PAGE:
City of Orlando Apologizes for Negative July 4 Message

Spectators sit on top of a pillar at the World War II Memorial in the Mall as fireworks burst during Independence Day celebrations in Washington, DC on July 4, 2020. (Photo by ROBERTO SCHMIDT / AFP) (Photo by ROBERTO SCHMIDT/AFP via Getty Images)
ROBERTO SCHMIDT/AFP via Getty

The City of Orlando, Florida, issued an apology over the weekend for posting a negative Fourth of July message, in which it said it “can’t blame” people for not wanting to celebrate America when there is “so much division, hate and unrest.”

“A lot of people probably don’t want to celebrate our nation right now, and we can’t blame them,” the city wrote in a July 1 update. “When there is so much division, hate and unrest, why on earth would you want to have a party celebrating any of it?”

“But in all seriousness, you know in your heart, Fourth of July fireworks are amazing, especially when you are standing in 90° heat, 100% humidity, next to 100,000 of your closest friends. In that moment, something takes over and we all become united in an inexplicable bond. Yes, America is in strife right now, but you know what… we already bought the fireworks,” the city continued, using a shrugging emoji and inviting residents to join the city for Fireworks at the Fountain 2022.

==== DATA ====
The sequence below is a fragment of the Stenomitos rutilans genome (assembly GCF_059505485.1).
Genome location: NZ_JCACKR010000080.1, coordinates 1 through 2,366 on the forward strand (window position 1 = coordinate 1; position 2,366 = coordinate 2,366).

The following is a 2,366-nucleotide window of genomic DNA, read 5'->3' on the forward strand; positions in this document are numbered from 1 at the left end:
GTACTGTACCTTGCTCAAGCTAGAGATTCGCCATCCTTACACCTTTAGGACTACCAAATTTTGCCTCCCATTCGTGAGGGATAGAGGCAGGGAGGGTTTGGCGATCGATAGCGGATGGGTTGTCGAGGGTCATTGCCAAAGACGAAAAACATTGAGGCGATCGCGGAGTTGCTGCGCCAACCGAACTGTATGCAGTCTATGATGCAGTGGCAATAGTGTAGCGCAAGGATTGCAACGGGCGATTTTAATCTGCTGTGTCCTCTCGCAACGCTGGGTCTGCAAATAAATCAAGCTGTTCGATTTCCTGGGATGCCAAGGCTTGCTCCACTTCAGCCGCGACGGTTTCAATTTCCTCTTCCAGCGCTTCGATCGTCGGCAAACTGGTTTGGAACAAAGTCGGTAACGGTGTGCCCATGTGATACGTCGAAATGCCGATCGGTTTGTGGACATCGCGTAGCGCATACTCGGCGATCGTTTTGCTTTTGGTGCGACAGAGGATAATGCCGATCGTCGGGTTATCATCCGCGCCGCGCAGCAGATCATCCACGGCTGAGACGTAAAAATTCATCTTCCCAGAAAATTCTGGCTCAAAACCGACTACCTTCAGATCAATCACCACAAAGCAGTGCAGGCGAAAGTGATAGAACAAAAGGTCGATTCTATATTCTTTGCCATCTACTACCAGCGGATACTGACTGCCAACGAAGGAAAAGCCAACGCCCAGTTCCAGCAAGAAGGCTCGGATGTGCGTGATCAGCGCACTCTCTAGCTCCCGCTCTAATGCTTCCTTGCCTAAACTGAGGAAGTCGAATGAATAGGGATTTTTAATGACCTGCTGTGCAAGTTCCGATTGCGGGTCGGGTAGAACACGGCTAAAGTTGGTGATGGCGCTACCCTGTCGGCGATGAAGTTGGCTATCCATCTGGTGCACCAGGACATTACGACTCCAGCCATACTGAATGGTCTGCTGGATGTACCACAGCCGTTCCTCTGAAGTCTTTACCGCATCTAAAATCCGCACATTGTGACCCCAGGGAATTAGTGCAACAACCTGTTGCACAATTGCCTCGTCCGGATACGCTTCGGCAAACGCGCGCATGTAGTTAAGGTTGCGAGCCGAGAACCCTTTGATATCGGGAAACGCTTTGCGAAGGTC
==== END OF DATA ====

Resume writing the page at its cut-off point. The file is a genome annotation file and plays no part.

However, the City of Orlando posted an apology the next day for offending some residents.

“The City of Orlando sincerely regrets the negative impact our words have had on some in our community,” it wrote.

“We understand these words offended some of our residents, which was not our intent. We value the freedoms we have in this country and are thankful to the men and women who have fought and continue to fight for those,” it continued.

“We take pride in celebrating the 4th of July to express our gratitude to those men and women and honor the country we live in,” the city added:

“It is an affront to the brave men and women who sacrificed it all to protect the freedoms and individual liberty we enjoy today,” the Florida GOP said of Orlando’s original post.

“We live in the greatest nation in the world and it’s a shame some of Orlando’s leaders don’t understand that,” it added:

State Rep. Anna V. Eskamani (D), however, was among those who did not think the city needed to apologize.

“Y’all do not need to apologize — your first email captured the tone of how many Americans (and Orlandoans) are feeling right now,” she tweeted. “It’s ok not to be ok”:

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